On that table sat video screens, the ones hitters often stare at after games, examining what went wrong. What exactly was on those screens was not visible between the bodies, but one could make an educated guess. An hour or so earlier, the Nationals had taken on the Giants in what is a rare brawl for the boys from the District, who rarely initiate and often do not retaliate, but will do so now and then.
“We’re not here to brawl. We’re here to win the game,” Nationals Manager Dusty Baker said. “But we’re not here to take any stuff either. Like I said, most teams I’ve had we don’t start anything, but we don’t take nothing.”
The Nationals have little history with brawls. Their last came on the last weekend of last season and was rather noncommittal, caused by A.J. Cole’s retaliation for an early wrongdoing against the Pirates, one that earned him a suspension and saw the benches clear in halfhearted fashion. But Monday’s was different, a brawl between two men, one of whom held a grudge, the other of whom is not afraid of a tussle. It was a brawl between two teams surprised that it happened at all, and at least one team in consensus about the motivations behind it.
“That clearly wasn’t going inside. That’s throwing at a spot where you can’t get out of the way,” Baker said. “If anybody should get suspended, I think it should be their pitcher … not [Harper].”
Harper will almost certainly get suspended. He charged the mound, tried to throw his helmet at Strickland and did not deny his intent later.
“I was just trying to go after him, with the helmet or just myself,” Harper said. “I was just trying to do what I needed to do to keep it going I guess. I don’t know. In that situation, you see red. You just try to do the best you can and get out of there and not get crushed by one of their teammates coming in.”
The Nationals, by and large, did not charge in looking for a fight. Daniel Murphy said his only objective was to get Harper out unscathed.
“I think I was screaming,” Murphy admitted later.
The Giants were slow to react to the incident. Catcher Buster Posey stood still, as if to say “you’re on your own.” Most Nationals said they didn’t expect the explosion at all. Ryan Zimmerman, who was on deck at the time, said he reached down for his bat, assuming Harper would just go to first.
Jayson Werth was one of the first players to get to Harper in the middle of the fray. After the game, he would not say he expected something like this to happen — just that some people hold history “in a higher regard than others.” But he did note that his early arrival probably wasn’t a coincidence.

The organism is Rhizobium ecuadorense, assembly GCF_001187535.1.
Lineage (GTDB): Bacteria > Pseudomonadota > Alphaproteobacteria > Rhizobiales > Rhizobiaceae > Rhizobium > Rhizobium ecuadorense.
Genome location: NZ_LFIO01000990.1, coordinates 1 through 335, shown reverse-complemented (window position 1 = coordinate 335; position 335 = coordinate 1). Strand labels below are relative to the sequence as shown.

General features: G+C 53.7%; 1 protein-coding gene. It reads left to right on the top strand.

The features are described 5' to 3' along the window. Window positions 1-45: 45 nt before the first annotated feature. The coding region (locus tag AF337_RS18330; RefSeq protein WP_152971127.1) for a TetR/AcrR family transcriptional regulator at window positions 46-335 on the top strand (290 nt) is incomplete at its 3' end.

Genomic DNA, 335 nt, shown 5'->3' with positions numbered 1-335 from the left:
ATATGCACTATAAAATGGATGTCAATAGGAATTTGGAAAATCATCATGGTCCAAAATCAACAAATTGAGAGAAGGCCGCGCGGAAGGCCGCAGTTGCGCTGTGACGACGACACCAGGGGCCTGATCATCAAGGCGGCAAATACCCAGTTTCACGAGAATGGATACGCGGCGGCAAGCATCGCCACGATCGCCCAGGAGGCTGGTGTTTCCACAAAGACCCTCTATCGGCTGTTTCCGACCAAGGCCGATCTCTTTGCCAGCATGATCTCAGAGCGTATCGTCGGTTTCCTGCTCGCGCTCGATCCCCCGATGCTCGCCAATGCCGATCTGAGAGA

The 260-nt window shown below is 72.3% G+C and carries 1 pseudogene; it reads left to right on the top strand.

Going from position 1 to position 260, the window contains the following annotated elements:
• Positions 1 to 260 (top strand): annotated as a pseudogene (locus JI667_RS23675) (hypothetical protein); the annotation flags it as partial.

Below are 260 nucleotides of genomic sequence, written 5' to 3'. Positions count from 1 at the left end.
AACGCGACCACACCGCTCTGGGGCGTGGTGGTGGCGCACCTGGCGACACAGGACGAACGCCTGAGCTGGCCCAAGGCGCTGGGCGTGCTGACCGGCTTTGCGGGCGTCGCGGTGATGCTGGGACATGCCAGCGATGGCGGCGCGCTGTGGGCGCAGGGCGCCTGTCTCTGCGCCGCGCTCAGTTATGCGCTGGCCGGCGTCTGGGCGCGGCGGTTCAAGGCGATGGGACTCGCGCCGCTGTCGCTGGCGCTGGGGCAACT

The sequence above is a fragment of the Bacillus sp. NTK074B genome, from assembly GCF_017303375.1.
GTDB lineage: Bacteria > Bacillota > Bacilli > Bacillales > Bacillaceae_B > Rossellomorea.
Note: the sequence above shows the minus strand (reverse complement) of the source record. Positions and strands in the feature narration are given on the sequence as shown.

“I think I ended up being the first one on the scene,” Werth said. “So I may or may not have been ready for the whole thing.”
But if Werth anticipated the whole thing, he was one of the few. Harper said it didn’t cross his mind until he stepped in the box. Baker said he wasn’t aware of their history until after the fact. Neither was catcher Matt Wieters, who was obviously not with the team in 2014, but did make an interesting point about 2017.
“You can’t let a guy take a free shot at you throwing 95. The bad thing is, [Harper] will probably get a couple games out of it, when he actually saved other guys from being thrown out by doing that,” Wieters said. “It’s what’s crazy about our game when somebody takes a shot at you. I’m hoping he gets way more games than Bryce does.”
“I don’t get to fight the pitcher when he strikes me out twice,” Zimmerman said. “It’s part of the game, but I don’t know what it is.”
Harper was composed in the aftermath, politely incredulous even.
“I don’t want to go on a baseball field and try to fight somebody. Especially when it’s somebody that it’s in the past. It’s so in the past that it’s not even relevant anymore,” Harper said. “They won the World Series that year. I don’t even think he should be thinking about what happened in the first round. He should be thinking about wearing that ring home every single night. I don’t know why he did it or what he did it for, but I guess it happens.”
Harper said he respected Strickland for hitting him in the hip, not somewhere more dangerous where he might not emerge without injury. But any talk of respect ended there, transforming instead into talk of relevance. Harper saw none of it in Strickland’s decision Monday.
“That’s where a spot where it’s just not relevant,” Harper said. “That was three years ago, a thousand days I guess you could say. I don’t know why he’s still thinking about it.”
Because Strickland hit Harper, everyone is thinking about it — including Nationals starter Tanner Roark, who did not take kindly to the whole thing.
“Three years later, time to turn the page,” Roark said. “Guess that’s the only way he could get him out, by hitting him. Well, couldn’t get him out, so the only way he could do it.”
“I think it’s way too late for that,” Roark said. “Maybe the next year, but shouldn’t have thrown those pitches that get hit out. That’s the bottom line.”